In terms of the barriers, fathers mentioned being time-poor, in particular as it related to their work commitments, as a significant deterrent; the reluctance to sacrifice family-time – especially for those in a two-parent relationship who wanted to give the other person a break from caring duties after their own paid labour; and general apprehension to go because they weren’t sure what it would entail.
The program related barriers included travel (the location of the programs), lack of awareness of the programs available; and traditional gender roles. One father noted that the society still perpetuates the idea that men are more stoic and therefore do not need additional support services, which in turn can also result in lack of appropriate programs targeted at fathers specifically.
And things get more complex still when you start moving beyond the heteronormative parental gender binary. A study on transgender parents’ mental health in Australia (International Journal of Transgender Health, 2021) noted that research on the topic has been scarce in Australia, and they sought to bridge the gap by examining how trans adults contextualise and experience issues around their mental health.
The researchers used online surveys and one-on-one interviews with 66 trans parents aged 24-67 years old. The results showed that many participants experienced significant mental health challenges, such as depression and suicidal ideation, which made parenting more challenging. While gender affirmation as well as family and social support had a positive impact on mental health, the majority of the study participants noted that they had to educate their therapist, felt pigeon-holed by their gender identity, or had concerns about confidentiality.
While the results were concerning, one of the key takeaways is the importance of appropriate training for mental health and associated health services to be competent in treating trans parents.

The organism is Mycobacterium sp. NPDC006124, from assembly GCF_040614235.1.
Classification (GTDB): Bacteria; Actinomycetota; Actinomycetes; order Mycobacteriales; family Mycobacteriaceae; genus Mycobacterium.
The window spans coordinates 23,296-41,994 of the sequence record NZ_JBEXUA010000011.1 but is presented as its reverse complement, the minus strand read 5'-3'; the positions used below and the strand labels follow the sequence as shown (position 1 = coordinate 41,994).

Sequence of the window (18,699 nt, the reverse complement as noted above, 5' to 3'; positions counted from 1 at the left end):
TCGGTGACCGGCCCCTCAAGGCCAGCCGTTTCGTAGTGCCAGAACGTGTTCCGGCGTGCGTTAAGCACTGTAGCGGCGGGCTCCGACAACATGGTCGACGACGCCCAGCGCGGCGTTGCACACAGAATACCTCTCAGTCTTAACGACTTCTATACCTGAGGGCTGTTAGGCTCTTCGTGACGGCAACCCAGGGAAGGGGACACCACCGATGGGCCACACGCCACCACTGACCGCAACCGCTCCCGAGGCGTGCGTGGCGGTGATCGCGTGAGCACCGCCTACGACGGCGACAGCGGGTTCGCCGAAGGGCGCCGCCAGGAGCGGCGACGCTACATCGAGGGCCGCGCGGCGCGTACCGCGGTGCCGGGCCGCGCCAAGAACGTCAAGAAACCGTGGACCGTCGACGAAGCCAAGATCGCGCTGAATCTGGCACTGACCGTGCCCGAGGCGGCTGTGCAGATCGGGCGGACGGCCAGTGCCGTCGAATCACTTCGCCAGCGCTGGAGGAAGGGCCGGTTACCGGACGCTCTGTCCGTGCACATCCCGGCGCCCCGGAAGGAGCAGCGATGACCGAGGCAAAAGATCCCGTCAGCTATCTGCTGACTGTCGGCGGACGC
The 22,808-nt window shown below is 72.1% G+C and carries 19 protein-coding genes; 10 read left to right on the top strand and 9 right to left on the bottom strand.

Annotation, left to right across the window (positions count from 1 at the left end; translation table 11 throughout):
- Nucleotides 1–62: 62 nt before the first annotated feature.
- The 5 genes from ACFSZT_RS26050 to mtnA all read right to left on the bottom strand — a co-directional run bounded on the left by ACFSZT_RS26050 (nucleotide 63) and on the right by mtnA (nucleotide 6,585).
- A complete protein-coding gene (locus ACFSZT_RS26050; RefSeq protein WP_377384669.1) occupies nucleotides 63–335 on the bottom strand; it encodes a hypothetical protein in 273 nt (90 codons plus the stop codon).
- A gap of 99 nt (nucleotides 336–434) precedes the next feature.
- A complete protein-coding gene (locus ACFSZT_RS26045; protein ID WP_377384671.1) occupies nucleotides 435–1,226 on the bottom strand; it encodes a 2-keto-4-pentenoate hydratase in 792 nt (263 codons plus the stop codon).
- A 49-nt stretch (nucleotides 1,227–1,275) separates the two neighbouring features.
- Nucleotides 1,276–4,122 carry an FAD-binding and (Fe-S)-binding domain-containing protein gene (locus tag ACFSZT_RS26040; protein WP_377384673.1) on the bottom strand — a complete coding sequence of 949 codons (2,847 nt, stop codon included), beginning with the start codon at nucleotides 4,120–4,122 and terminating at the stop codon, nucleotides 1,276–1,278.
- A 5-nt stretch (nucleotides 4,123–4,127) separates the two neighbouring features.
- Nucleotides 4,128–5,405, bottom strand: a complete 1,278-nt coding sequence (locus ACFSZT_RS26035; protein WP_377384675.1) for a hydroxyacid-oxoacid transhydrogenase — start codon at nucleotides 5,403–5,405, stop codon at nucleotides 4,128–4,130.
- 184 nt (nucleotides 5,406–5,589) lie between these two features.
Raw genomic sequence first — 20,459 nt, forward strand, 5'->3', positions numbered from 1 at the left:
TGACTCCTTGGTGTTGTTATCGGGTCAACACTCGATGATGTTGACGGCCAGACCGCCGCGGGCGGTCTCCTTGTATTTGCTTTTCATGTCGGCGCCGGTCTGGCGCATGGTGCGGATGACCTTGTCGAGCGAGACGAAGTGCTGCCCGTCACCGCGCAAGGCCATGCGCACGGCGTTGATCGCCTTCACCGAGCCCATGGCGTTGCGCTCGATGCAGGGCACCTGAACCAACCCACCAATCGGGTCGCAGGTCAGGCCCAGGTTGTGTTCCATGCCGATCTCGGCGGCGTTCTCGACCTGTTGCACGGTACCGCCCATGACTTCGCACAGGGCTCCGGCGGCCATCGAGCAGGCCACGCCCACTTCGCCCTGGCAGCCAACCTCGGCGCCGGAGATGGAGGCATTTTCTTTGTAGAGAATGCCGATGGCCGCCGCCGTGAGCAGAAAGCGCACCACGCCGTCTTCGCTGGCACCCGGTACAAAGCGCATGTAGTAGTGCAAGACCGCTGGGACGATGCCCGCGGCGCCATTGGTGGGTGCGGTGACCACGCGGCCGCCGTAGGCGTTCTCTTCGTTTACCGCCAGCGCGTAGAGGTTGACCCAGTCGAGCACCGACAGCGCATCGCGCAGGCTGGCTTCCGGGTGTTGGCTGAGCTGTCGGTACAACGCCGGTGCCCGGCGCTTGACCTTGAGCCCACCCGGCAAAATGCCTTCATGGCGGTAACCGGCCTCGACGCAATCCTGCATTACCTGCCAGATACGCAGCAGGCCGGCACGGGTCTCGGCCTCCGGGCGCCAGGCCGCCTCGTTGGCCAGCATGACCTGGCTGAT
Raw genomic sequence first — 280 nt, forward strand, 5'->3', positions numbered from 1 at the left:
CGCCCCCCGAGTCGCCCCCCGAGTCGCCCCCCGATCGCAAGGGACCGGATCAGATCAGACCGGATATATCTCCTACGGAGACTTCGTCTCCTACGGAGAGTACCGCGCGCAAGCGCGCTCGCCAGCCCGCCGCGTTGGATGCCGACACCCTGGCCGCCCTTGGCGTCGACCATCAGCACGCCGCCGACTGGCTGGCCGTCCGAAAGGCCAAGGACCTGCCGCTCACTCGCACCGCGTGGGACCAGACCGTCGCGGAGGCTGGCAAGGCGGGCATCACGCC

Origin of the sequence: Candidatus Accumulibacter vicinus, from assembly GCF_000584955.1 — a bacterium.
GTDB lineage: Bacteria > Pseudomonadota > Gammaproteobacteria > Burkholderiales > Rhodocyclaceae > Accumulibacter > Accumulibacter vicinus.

To put the onus on the patient to educate the very people responsible for helping them is nothing short of a failure. And at the information age, it is inexcusable.
In general, all the studies discussed above are exactly the kind of research we need right now to shift the dial on gender equality. They highlight the areas we need to zero in, and provide clear ideas as to how to do this. But at the same time, they are also undeniably infuriating. How is it possible, that after decades of research and advocacy, we still fail at the basics?
I’ve written about my own experiences with infertility in the past. I’ve experienced first hand the strange divide that can exist with parenting related issues. While I received exceptional care over the years as I tried to become a parent, my partner was often nothing but a mere afterthought. Of course, the physical dimension was strictly related to my body only, and as such it was perhaps inevitable that the care then also focused on the identified ‘problem’.
However, getting pregnant, carrying the baby – while obviously necessary for the actual creation of life – are only a fraction of the parenting journey. Quite often, there is more than one person involved, and regardless of their gender identity, or any other identity attribute for that matter, they need and deserve to be supported.
That’s the very least we can do if we want to talk about genuine gender equality.